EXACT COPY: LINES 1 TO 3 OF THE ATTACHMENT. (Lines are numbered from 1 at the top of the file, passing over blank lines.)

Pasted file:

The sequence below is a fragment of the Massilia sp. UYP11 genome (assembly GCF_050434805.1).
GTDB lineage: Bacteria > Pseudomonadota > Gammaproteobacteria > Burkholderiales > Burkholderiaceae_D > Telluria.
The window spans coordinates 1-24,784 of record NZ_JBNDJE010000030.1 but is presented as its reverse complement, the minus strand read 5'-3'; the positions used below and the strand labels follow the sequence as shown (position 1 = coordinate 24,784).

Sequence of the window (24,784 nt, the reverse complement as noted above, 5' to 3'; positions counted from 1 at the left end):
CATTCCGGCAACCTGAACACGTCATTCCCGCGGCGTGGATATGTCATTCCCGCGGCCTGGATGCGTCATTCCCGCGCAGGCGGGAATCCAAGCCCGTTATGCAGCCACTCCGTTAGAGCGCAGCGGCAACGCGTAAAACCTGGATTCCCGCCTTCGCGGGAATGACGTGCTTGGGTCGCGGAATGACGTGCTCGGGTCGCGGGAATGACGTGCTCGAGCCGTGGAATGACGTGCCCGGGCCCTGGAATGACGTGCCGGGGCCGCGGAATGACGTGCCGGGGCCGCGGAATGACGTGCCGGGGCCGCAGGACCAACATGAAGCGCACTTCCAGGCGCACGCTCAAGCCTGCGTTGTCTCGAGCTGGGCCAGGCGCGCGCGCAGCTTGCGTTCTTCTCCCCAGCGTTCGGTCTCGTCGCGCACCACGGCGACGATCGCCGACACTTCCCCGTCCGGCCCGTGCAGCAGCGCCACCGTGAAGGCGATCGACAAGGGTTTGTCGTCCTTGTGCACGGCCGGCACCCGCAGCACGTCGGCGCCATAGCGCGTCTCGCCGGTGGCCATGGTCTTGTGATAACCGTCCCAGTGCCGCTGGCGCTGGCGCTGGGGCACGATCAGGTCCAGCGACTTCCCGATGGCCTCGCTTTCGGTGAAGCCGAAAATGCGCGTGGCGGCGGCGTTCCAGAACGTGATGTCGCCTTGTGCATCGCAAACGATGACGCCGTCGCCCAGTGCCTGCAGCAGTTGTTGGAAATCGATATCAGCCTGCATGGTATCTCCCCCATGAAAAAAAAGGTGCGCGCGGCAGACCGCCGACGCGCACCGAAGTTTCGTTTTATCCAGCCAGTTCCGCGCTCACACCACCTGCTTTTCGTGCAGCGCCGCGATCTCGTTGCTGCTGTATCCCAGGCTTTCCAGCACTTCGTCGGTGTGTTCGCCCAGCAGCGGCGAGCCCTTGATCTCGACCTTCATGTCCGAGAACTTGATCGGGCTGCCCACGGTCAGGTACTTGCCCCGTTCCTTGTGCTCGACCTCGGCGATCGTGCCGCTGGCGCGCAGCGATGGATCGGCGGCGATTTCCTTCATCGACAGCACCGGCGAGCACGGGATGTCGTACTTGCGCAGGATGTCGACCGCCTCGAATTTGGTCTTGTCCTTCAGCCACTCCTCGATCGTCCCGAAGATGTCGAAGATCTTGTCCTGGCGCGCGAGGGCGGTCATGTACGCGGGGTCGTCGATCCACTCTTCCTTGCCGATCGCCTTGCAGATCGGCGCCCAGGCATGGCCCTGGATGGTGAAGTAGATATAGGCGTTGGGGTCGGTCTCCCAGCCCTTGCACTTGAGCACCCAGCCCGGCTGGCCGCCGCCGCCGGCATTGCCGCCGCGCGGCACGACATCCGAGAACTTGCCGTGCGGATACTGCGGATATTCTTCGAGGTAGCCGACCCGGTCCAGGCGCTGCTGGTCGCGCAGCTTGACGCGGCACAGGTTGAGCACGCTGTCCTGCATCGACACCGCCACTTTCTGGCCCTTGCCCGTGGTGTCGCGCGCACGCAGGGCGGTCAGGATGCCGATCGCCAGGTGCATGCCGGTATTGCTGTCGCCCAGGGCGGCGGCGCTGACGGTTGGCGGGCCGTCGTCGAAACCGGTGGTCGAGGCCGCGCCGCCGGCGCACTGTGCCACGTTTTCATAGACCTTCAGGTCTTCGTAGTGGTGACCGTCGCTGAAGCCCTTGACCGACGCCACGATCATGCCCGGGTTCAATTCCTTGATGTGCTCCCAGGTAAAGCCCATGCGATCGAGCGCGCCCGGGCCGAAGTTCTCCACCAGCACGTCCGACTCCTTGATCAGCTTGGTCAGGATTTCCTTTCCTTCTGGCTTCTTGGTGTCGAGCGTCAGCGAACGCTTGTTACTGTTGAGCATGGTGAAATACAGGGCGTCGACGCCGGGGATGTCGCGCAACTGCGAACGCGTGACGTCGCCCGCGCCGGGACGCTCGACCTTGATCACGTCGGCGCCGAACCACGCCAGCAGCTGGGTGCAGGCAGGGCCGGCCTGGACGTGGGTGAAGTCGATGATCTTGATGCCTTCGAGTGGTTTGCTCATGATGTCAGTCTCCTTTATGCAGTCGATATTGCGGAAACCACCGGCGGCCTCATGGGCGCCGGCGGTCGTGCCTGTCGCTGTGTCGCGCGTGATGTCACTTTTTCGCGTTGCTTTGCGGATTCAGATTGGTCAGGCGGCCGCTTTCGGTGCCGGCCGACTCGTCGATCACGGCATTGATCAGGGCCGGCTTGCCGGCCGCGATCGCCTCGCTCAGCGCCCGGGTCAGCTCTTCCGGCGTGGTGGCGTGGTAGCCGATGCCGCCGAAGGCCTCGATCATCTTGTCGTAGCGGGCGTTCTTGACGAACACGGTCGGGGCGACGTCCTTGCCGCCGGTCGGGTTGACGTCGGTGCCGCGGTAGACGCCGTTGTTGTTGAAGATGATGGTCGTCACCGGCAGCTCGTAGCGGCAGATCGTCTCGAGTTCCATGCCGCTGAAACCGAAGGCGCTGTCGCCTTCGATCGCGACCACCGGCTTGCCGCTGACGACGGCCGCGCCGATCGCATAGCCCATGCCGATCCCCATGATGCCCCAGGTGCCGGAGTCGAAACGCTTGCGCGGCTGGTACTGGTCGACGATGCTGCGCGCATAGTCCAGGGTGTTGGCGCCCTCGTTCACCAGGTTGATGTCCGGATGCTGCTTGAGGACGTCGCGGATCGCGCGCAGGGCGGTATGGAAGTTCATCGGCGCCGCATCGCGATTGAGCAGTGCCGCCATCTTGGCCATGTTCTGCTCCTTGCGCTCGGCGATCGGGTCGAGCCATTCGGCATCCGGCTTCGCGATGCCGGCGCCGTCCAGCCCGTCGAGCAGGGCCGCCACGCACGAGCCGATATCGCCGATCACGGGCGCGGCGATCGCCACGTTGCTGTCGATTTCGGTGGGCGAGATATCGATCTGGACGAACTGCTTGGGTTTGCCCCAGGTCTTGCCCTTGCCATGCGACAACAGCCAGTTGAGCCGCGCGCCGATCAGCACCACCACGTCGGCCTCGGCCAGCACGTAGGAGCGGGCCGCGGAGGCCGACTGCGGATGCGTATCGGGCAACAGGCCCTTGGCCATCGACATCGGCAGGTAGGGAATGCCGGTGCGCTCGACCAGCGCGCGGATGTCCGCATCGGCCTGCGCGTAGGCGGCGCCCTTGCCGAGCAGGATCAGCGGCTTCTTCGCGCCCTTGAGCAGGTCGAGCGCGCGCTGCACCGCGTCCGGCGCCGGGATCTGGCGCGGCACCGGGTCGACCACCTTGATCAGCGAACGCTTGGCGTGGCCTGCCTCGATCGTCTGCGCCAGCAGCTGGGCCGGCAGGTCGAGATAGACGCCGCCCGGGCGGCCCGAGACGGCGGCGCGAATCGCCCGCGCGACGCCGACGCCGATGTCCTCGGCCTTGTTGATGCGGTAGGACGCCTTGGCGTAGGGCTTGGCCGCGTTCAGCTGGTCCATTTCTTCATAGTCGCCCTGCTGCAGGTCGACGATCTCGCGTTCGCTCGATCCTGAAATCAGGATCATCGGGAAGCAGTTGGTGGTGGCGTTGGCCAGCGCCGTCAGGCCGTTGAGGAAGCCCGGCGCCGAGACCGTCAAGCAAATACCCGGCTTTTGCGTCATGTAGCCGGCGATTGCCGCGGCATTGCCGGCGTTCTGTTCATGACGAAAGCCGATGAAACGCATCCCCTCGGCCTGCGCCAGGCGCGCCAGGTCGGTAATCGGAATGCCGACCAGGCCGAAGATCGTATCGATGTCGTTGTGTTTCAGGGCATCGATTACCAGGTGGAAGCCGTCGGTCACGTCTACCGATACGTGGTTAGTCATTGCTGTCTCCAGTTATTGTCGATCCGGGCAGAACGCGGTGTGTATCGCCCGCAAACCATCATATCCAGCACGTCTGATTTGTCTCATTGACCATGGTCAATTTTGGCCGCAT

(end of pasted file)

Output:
The sequence below is a fragment of the Massilia sp. UYP11 genome (assembly GCF_050434805.1).
GTDB lineage: Bacteria > Pseudomonadota > Gammaproteobacteria > Burkholderiales > Burkholderiaceae_D > Telluria.
The window spans coordinates 1-24,784 of record NZ_JBNDJE010000030.1 but is presented as its reverse complement, the minus strand read 5'-3'; the positions used below and the strand labels follow the sequence as shown (position 1 = coordinate 24,784).